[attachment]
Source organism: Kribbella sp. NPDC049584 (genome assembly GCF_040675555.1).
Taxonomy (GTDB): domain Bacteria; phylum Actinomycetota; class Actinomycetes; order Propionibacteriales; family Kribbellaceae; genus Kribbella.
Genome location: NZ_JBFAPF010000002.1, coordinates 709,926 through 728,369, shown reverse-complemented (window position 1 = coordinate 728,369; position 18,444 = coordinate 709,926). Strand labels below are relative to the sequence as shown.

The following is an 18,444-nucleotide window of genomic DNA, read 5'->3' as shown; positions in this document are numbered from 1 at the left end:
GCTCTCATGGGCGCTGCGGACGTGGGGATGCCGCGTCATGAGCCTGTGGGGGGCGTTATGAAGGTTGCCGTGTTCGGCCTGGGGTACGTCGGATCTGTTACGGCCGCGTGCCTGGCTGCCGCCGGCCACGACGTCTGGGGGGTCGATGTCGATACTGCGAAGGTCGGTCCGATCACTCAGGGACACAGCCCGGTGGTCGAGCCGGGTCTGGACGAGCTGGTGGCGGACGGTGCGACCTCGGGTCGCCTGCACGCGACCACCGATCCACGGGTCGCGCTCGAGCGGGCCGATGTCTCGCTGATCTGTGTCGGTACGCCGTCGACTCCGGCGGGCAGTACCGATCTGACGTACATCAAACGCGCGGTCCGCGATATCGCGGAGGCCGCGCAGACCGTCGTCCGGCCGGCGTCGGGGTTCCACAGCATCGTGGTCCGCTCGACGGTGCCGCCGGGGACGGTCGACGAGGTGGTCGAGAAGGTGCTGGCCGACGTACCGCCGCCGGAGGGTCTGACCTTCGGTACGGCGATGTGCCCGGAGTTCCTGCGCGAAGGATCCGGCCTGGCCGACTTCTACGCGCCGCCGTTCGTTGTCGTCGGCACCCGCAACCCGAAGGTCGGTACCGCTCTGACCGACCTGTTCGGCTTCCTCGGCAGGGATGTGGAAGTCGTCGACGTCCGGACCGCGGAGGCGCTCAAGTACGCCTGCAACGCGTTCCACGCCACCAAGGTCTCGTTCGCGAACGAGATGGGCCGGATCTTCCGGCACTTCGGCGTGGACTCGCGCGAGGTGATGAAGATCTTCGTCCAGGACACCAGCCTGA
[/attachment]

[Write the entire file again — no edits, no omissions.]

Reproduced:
Source organism: Kribbella sp. NPDC049584 (genome assembly GCF_040675555.1).
Taxonomy (GTDB): domain Bacteria; phylum Actinomycetota; class Actinomycetes; order Propionibacteriales; family Kribbellaceae; genus Kribbella.
Genome location: NZ_JBFAPF010000002.1, coordinates 709,926 through 728,369, shown reverse-complemented (window position 1 = coordinate 728,369; position 18,444 = coordinate 709,926). Strand labels below are relative to the sequence as shown.

The following is an 18,444-nucleotide window of genomic DNA, read 5'->3' as shown; positions in this document are numbered from 1 at the left end:
GCTCTCATGGGCGCTGCGGACGTGGGGATGCCGCGTCATGAGCCTGTGGGGGGCGTTATGAAGGTTGCCGTGTTCGGCCTGGGGTACGTCGGATCTGTTACGGCCGCGTGCCTGGCTGCCGCCGGCCACGACGTCTGGGGGGTCGATGTCGATACTGCGAAGGTCGGTCCGATCACTCAGGGACACAGCCCGGTGGTCGAGCCGGGTCTGGACGAGCTGGTGGCGGACGGTGCGACCTCGGGTCGCCTGCACGCGACCACCGATCCACGGGTCGCGCTCGAGCGGGCCGATGTCTCGCTGATCTGTGTCGGTACGCCGTCGACTCCGGCGGGCAGTACCGATCTGACGTACATCAAACGCGCGGTCCGCGATATCGCGGAGGCCGCGCAGACCGTCGTCCGGCCGGCGTCGGGGTTCCACAGCATCGTGGTCCGCTCGACGGTGCCGCCGGGGACGGTCGACGAGGTGGTCGAGAAGGTGCTGGCCGACGTACCGCCGCCGGAGGGTCTGACCTTCGGTACGGCGATGTGCCCGGAGTTCCTGCGCGAAGGATCCGGCCTGGCCGACTTCTACGCGCCGCCGTTCGTTGTCGTCGGCACCCGCAACCCGAAGGTCGGTACCGCTCTGACCGACCTGTTCGGCTTCCTCGGCAGGGATGTGGAAGTCGTCGACGTCCGGACCGCGGAGGCGCTCAAGTACGCCTGCAACGCGTTCCACGCCACCAAGGTCTCGTTCGCGAACGAGATGGGCCGGATCTTCCGGCACTTCGGCGTGGACTCGCGCGAGGTGATGAAGATCTTCGTCCAGGACACCAGCCTGA